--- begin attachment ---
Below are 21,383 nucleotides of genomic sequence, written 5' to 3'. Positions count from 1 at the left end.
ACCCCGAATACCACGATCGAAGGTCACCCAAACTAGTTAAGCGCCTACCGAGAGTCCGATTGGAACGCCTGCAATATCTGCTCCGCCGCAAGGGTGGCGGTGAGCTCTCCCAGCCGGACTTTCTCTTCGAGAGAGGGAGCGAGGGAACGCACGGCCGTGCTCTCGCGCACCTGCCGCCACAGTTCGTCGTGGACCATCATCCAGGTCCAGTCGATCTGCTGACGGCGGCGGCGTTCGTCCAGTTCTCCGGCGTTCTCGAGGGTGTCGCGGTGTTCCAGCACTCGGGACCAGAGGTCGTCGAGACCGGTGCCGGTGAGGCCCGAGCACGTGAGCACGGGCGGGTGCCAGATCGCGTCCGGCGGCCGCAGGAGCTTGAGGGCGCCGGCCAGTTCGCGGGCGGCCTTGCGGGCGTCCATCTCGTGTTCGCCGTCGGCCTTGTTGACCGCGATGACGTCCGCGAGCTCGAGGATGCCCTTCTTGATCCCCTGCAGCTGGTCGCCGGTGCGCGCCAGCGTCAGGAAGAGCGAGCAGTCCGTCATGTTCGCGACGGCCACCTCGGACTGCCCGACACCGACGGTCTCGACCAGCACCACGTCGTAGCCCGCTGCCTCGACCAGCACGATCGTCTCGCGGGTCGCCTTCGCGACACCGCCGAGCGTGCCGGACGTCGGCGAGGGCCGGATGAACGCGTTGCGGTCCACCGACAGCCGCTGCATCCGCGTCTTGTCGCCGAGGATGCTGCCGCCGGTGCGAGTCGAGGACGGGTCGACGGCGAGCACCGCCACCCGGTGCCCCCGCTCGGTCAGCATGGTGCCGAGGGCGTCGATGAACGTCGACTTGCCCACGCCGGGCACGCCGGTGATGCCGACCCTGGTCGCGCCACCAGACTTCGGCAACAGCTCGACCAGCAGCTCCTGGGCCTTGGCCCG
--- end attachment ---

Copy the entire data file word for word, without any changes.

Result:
Below are 21,383 nucleotides of genomic sequence, written 5' to 3'. Positions count from 1 at the left end.
ACCCCGAATACCACGATCGAAGGTCACCCAAACTAGTTAAGCGCCTACCGAGAGTCCGATTGGAACGCCTGCAATATCTGCTCCGCCGCAAGGGTGGCGGTGAGCTCTCCCAGCCGGACTTTCTCTTCGAGAGAGGGAGCGAGGGAACGCACGGCCGTGCTCTCGCGCACCTGCCGCCACAGTTCGTCGTGGACCATCATCCAGGTCCAGTCGATCTGCTGACGGCGGCGGCGTTCGTCCAGTTCTCCGGCGTTCTCGAGGGTGTCGCGGTGTTCCAGCACTCGGGACCAGAGGTCGTCGAGACCGGTGCCGGTGAGGCCCGAGCACGTGAGCACGGGCGGGTGCCAGATCGCGTCCGGCGGCCGCAGGAGCTTGAGGGCGCCGGCCAGTTCGCGGGCGGCCTTGCGGGCGTCCATCTCGTGTTCGCCGTCGGCCTTGTTGACCGCGATGACGTCCGCGAGCTCGAGGATGCCCTTCTTGATCCCCTGCAGCTGGTCGCCGGTGCGCGCCAGCGTCAGGAAGAGCGAGCAGTCCGTCATGTTCGCGACGGCCACCTCGGACTGCCCGACACCGACGGTCTCGACCAGCACCACGTCGTAGCCCGCTGCCTCGACCAGCACGATCGTCTCGCGGGTCGCCTTCGCGACACCGCCGAGCGTGCCGGACGTCGGCGAGGGCCGGATGAACGCGTTGCGGTCCACCGACAGCCGCTGCATCCGCGTCTTGTCGCCGAGGATGCTGCCGCCGGTGCGAGTCGAGGACGGGTCGACGGCGAGCACCGCCACCCGGTGCCCCCGCTCGGTCAGCATGGTGCCGAGGGCGTCGATGAACGTCGACTTGCCCACGCCGGGCACGCCGGTGATGCCGACCCTGGTCGCGCCACCAGACTTCGGCAACAGCTCGACCAGCAGCTCCTGGGCCTTGGCCCG